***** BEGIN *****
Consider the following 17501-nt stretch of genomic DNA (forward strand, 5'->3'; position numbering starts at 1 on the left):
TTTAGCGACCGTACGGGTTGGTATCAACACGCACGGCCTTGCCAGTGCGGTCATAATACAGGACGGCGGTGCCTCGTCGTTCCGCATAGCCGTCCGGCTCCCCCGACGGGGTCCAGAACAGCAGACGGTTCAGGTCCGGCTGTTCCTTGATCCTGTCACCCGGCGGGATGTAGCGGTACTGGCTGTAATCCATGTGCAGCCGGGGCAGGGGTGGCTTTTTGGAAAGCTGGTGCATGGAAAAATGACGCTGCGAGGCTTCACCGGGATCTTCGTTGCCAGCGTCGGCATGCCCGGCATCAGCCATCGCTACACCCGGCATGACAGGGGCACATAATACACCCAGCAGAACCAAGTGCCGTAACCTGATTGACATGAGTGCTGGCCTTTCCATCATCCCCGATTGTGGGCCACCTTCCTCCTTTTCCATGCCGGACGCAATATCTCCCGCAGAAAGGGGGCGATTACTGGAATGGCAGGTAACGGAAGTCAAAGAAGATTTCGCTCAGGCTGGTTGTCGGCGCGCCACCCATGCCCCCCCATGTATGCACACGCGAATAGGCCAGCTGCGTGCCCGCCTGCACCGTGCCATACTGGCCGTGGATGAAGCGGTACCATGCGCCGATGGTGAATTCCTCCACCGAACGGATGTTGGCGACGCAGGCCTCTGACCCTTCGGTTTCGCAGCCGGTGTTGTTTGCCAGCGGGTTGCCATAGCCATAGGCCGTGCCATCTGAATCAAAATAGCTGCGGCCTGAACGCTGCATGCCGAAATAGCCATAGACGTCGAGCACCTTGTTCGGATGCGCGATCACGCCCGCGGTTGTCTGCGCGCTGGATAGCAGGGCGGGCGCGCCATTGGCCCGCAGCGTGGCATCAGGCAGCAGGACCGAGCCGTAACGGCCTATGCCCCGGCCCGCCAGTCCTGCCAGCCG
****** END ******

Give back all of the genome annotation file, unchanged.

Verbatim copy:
Consider the following 17501-nt stretch of genomic DNA (forward strand, 5'->3'; position numbering starts at 1 on the left):
TTTAGCGACCGTACGGGTTGGTATCAACACGCACGGCCTTGCCAGTGCGGTCATAATACAGGACGGCGGTGCCTCGTCGTTCCGCATAGCCGTCCGGCTCCCCCGACGGGGTCCAGAACAGCAGACGGTTCAGGTCCGGCTGTTCCTTGATCCTGTCACCCGGCGGGATGTAGCGGTACTGGCTGTAATCCATGTGCAGCCGGGGCAGGGGTGGCTTTTTGGAAAGCTGGTGCATGGAAAAATGACGCTGCGAGGCTTCACCGGGATCTTCGTTGCCAGCGTCGGCATGCCCGGCATCAGCCATCGCTACACCCGGCATGACAGGGGCACATAATACACCCAGCAGAACCAAGTGCCGTAACCTGATTGACATGAGTGCTGGCCTTTCCATCATCCCCGATTGTGGGCCACCTTCCTCCTTTTCCATGCCGGACGCAATATCTCCCGCAGAAAGGGGGCGATTACTGGAATGGCAGGTAACGGAAGTCAAAGAAGATTTCGCTCAGGCTGGTTGTCGGCGCGCCACCCATGCCCCCCCATGTATGCACACGCGAATAGGCCAGCTGCGTGCCCGCCTGCACCGTGCCATACTGGCCGTGGATGAAGCGGTACCATGCGCCGATGGTGAATTCCTCCACCGAACGGATGTTGGCGACGCAGGCCTCTGACCCTTCGGTTTCGCAGCCGGTGTTGTTTGCCAGCGGGTTGCCATAGCCATAGGCCGTGCCATCTGAATCAAAATAGCTGCGGCCTGAACGCTGCATGCCGAAATAGCCATAGACGTCGAGCACCTTGTTCGGATGCGCGATCACGCCCGCGGTTGTCTGCGCGCTGGATAGCAGGGCGGGCGCGCCATTGGCCCGCAGCGTGGCATCAGGCAGCAGGACCGAGCCGTAACGGCCTATGCCCCGGCCCGCCAGTCCTGCCAGCCG